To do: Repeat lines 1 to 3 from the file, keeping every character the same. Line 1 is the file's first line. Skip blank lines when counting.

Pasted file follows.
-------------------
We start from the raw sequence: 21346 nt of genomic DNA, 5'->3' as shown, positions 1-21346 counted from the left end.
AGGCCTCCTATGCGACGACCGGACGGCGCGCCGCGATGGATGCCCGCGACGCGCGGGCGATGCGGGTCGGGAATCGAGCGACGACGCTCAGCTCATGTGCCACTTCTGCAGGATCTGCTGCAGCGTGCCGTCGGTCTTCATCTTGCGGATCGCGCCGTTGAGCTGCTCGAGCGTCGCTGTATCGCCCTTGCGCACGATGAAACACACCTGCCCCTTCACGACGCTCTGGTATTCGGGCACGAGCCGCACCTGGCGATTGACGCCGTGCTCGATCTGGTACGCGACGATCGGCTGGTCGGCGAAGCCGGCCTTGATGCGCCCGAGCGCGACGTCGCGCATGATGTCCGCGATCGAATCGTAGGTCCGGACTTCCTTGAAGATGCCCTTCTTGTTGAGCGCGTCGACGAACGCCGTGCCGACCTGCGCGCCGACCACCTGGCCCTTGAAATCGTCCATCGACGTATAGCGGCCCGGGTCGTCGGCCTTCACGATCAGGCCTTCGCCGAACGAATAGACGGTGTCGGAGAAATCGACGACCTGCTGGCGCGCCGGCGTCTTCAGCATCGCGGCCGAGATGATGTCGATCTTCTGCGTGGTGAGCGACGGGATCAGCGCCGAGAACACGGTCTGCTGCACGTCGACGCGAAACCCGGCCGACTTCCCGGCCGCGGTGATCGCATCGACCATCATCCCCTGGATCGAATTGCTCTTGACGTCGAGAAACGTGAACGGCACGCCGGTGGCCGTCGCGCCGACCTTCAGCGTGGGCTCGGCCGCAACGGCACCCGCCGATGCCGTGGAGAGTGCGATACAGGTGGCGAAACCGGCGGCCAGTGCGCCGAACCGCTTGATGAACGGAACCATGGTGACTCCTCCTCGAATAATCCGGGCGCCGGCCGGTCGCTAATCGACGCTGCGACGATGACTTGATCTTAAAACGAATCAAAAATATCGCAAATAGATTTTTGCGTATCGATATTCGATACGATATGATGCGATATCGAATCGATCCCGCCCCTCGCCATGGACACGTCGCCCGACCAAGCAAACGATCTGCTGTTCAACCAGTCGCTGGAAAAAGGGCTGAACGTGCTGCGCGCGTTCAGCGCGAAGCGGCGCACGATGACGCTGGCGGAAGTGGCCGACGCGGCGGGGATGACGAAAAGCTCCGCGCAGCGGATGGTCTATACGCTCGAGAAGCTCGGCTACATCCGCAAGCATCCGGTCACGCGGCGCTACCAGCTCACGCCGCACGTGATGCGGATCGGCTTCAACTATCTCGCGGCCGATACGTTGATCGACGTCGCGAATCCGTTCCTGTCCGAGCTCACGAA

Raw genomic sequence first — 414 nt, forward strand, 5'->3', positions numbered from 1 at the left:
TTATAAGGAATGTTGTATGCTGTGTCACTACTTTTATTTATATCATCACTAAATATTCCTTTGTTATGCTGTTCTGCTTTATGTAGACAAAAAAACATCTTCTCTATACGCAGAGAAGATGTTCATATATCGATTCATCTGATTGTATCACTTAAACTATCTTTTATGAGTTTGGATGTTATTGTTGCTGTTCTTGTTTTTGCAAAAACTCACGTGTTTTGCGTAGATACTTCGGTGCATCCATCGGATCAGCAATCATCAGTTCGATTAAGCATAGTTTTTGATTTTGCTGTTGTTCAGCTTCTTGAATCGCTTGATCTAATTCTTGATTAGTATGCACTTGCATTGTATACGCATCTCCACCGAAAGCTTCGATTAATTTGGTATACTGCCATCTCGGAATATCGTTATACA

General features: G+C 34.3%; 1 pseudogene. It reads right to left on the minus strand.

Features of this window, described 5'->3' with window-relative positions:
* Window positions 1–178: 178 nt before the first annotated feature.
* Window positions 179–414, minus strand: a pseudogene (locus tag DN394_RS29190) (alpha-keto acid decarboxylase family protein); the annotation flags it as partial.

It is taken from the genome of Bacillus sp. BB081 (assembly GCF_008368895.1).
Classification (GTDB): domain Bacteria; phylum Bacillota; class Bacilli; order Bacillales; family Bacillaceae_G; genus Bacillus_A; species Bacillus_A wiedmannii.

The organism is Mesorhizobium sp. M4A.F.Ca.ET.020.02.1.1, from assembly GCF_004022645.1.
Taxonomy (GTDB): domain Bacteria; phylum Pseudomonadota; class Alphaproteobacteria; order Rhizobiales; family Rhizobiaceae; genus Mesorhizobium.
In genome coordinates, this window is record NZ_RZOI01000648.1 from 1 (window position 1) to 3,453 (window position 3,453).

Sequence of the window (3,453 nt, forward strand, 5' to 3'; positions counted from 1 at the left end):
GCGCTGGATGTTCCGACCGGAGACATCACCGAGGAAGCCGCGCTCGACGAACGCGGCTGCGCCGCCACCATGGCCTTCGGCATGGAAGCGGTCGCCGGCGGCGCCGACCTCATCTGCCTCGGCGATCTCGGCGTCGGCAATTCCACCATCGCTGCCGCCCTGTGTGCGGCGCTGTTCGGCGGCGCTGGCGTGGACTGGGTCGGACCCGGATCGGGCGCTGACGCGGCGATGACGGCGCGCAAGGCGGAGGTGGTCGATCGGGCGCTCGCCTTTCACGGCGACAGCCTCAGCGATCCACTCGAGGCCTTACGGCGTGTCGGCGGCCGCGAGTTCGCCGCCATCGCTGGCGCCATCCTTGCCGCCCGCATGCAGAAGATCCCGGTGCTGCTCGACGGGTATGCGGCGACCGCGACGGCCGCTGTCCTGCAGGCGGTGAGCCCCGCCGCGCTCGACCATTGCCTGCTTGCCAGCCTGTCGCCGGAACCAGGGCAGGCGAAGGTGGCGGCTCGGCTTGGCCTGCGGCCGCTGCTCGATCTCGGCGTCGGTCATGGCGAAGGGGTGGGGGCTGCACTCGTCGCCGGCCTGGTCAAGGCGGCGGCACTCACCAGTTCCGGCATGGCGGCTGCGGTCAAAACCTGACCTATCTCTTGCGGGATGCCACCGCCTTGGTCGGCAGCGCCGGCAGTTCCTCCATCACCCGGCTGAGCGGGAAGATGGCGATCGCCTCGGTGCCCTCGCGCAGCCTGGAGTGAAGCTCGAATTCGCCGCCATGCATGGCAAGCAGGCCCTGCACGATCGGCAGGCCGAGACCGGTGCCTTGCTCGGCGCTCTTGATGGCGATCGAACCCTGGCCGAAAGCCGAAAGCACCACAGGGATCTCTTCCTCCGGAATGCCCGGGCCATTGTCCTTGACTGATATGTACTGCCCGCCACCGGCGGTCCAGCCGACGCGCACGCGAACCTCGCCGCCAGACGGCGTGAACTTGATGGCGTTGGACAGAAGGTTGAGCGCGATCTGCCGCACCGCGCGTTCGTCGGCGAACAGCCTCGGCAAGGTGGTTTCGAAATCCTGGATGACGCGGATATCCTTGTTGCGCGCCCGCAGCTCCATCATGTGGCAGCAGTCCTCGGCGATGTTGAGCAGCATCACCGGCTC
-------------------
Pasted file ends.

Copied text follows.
We start from the raw sequence: 21346 nt of genomic DNA, 5'->3' as shown, positions 1-21346 counted from the left end.
AGGCCTCCTATGCGACGACCGGACGGCGCGCCGCGATGGATGCCCGCGACGCGCGGGCGATGCGGGTCGGGAATCGAGCGACGACGCTCAGCTCATGTGCCACTTCTGCAGGATCTGCTGCAGCGTGCCGTCGGTCTTCATCTTGCGGATCGCGCCGTTGAGCTGCTCGAGCGTCGCTGTATCGCCCTTGCGCACGATGAAACACACCTGCCCCTTCACGACGCTCTGGTATTCGGGCACGAGCCGCACCTGGCGATTGACGCCGTGCTCGATCTGGTACGCGACGATCGGCTGGTCGGCGAAGCCGGCCTTGATGCGCCCGAGCGCGACGTCGCGCATGATGTCCGCGATCGAATCGTAGGTCCGGACTTCCTTGAAGATGCCCTTCTTGTTGAGCGCGTCGACGAACGCCGTGCCGACCTGCGCGCCGACCACCTGGCCCTTGAAATCGTCCATCGACGTATAGCGGCCCGGGTCGTCGGCCTTCACGATCAGGCCTTCGCCGAACGAATAGACGGTGTCGGAGAAATCGACGACCTGCTGGCGCGCCGGCGTCTTCAGCATCGCGGCCGAGATGATGTCGATCTTCTGCGTGGTGAGCGACGGGATCAGCGCCGAGAACACGGTCTGCTGCACGTCGACGCGAAACCCGGCCGACTTCCCGGCCGCGGTGATCGCATCGACCATCATCCCCTGGATCGAATTGCTCTTGACGTCGAGAAACGTGAACGGCACGCCGGTGGCCGTCGCGCCGACCTTCAGCGTGGGCTCGGCCGCAACGGCACCCGCCGATGCCGTGGAGAGTGCGATACAGGTGGCGAAACCGGCGGCCAGTGCGCCGAACCGCTTGATGAACGGAACCATGGTGACTCCTCCTCGAATAATCCGGGCGCCGGCCGGTCGCTAATCGACGCTGCGACGATGACTTGATCTTAAAACGAATCAAAAATATCGCAAATAGATTTTTGCGTATCGATATTCGATACGATATGATGCGATATCGAATCGATCCCGCCCCTCGCCATGGACACGTCGCCCGACCAAGCAAACGATCTGCTGTTCAACCAGTCGCTGGAAAAAGGGCTGAACGTGCTGCGCGCGTTCAGCGCGAAGCGGCGCACGATGACGCTGGCGGAAGTGGCCGACGCGGCGGGGATGACGAAAAGCTCCGCGCAGCGGATGGTCTATACGCTCGAGAAGCTCGGCTACATCCGCAAGCATCCGGTCACGCGGCGCTACCAGCTCACGCCGCACGTGATGCGGATCGGCTTCAACTATCTCGCGGCCGATACGTTGATCGACGTCGCGAATCCGTTCCTGTCCGAGCTCACGAA

Raw genomic sequence first — 414 nt, forward strand, 5'->3', positions numbered from 1 at the left: